The Merriam-Webster dictionary defines “refuge” as “shelter or protection from danger or distress.” It’s a definition that prolific Irish singer-songwriter Luka Bloom — who named his 2017 album Refuge — can relate to.
“In a loud and angry world in late 2016, I felt the need for refuge myself, in songs,” Bloom tells me. “It is easy, and tempting, to react in anger. I decided to reflect and respond in a quieter toneto the changes 2016 brought. I find it easier to absorb information, or opinion, when it is not being roared at me.”
Bloom says he needed refuge from people hurting from war, homelessness, and climate change, so it’s no surprise that Refuge’s 10th song is titled “I Am Not At War With Anyone.” The album’s “raw, solitary way,” he says, makes it different from many others in his vast catalog. “It hearkens back to Turf from 1994 — similarly naked.”
I mention to Bloom that hismusic often elicits a special beauty that can feel like a refuge from the harshness of our world. Is this his intention as he shapes album after album dating back to his self-titled debut release in 1988?
“Thank you, and yes,” he responds. “I have always viewed songs as my way of escaping from the world or imagining a better world. And I also believe that songs manifest the best part of me. Outside of songs, I am deeply flawed, so my songs represent aspiration for my own progress in life. I want my songs to inspire me to do better in the business of life, but, mostly, I fall down. Then the songs help lift me up again.”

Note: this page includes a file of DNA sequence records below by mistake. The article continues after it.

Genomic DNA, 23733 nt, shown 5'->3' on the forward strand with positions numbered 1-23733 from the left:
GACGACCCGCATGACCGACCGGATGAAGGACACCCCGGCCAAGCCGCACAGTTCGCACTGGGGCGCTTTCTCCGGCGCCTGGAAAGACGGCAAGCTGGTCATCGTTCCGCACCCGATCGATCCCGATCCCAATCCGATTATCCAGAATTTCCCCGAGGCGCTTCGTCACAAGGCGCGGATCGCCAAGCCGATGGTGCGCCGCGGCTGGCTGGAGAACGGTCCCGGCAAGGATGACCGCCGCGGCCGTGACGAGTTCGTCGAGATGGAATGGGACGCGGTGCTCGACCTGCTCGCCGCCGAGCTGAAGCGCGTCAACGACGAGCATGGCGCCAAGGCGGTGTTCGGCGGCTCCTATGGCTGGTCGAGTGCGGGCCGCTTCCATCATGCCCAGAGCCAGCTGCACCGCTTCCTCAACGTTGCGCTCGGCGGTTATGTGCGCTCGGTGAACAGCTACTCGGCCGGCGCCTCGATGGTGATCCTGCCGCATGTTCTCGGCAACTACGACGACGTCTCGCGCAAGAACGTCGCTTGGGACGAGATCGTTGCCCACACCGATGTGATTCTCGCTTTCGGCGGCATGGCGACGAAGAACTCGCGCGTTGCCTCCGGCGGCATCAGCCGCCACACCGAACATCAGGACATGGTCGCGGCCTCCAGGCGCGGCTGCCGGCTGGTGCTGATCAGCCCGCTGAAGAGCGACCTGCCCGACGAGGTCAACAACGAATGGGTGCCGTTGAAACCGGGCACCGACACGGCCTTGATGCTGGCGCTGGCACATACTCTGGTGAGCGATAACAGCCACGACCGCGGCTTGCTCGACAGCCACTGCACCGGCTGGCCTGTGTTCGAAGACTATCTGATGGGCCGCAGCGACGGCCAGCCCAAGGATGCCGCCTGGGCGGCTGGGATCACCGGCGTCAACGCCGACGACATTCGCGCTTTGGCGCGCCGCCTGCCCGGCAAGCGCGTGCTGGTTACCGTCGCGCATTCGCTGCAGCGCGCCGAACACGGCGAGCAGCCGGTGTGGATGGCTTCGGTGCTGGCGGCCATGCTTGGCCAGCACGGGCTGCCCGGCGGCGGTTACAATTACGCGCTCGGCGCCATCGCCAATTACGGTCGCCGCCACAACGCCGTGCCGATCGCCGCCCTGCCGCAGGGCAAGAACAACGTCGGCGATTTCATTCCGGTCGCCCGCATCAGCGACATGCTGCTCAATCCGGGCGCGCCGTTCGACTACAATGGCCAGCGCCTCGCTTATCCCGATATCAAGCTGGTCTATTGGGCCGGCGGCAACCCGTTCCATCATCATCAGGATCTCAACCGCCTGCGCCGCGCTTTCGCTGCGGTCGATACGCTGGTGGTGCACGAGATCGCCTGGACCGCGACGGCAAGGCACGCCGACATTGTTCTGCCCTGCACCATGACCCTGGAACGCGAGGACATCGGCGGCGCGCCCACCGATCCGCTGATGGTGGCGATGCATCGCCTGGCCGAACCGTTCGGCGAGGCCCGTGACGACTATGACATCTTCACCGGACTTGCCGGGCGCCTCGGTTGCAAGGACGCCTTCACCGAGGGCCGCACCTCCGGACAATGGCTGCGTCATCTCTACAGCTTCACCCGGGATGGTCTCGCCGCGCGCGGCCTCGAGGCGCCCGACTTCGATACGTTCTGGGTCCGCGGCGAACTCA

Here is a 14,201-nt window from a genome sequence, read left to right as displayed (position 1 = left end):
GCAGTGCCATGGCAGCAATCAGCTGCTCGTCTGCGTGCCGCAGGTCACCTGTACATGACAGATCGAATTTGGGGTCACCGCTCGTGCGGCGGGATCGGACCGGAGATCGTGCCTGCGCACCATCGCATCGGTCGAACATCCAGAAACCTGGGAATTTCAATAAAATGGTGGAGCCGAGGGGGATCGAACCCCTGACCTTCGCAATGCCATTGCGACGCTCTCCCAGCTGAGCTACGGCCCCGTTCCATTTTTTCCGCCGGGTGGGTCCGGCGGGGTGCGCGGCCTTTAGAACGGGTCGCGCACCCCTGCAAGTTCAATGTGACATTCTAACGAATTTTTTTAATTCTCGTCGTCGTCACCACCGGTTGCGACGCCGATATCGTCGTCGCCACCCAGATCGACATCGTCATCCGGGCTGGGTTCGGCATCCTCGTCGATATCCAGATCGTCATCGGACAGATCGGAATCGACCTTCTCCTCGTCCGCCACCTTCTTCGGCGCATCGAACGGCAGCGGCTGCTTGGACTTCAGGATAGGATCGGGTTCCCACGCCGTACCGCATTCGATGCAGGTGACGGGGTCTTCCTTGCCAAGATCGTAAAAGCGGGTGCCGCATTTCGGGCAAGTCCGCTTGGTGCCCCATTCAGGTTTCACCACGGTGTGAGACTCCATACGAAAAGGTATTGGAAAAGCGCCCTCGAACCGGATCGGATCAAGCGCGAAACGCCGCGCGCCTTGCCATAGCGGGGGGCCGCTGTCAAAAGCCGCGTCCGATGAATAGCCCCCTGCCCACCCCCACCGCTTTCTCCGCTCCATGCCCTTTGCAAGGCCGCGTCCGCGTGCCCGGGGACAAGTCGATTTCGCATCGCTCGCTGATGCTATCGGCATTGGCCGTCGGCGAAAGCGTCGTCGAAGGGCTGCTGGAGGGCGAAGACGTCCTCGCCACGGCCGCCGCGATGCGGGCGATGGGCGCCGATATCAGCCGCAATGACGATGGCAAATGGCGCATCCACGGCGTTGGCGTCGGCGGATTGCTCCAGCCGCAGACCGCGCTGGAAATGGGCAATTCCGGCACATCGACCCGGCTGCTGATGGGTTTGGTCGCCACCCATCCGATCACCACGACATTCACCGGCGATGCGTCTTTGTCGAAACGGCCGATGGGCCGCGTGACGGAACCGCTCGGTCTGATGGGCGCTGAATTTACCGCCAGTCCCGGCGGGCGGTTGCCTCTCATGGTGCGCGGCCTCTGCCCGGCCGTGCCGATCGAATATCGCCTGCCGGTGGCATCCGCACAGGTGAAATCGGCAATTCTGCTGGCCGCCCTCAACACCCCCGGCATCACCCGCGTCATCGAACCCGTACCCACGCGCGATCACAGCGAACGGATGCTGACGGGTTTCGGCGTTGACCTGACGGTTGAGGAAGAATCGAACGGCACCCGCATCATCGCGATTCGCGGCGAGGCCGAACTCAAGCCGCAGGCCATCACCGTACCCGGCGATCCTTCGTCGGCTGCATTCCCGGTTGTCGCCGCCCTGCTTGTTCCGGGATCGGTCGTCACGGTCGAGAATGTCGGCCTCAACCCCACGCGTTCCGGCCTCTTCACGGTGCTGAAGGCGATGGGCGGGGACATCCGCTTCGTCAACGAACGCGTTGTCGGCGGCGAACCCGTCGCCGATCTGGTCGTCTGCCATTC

After 22 albums, which songs that he has written are his favorites?
That’s a “very tough question,” Bloom responds. “The answer changes every week. ‘Exploring the Blue’ and ‘Gone to Pablo’ are important to me, because they represent a moment when I felt my writing voice had finally begun to emerge, and the relationship between my voice, guitar, and words was merging into an identifiable sound that was me. Some people get this quickly and have overnight success; others, like me, must hang in and be patient and hopefully recognize the moment when the elements begin to gel. And then get to work.”
I ask Bloom whether politics and social positions are an important part of his music.
“I believe the only responsibility of any artist is to be true to themselves,” he says. “I try to stay awake and be aware of the world, but I also try to be very careful never to give any sense that I might really know how the world might be a better place. Mostly, I am grateful to be here and alive and well enough to sing. I like life. I like people. I want that to be reflected in my songs.
“Politics? I am utterly bored with ideologies and ‘isms.’ The pace of climate change is so fierce that I have no time any more for concerns or issues that divide us. We are literally all in this together. America terrifies me, and I still love it. Ireland and Europe are home, for now. Look, I’m a dreamer. Naive. Don’t ask me for intelligent answers. I love this earth and want us to get along with each other and stop destroying our home. The young people in America rising up against the craziness of gun business are my heroes right now.”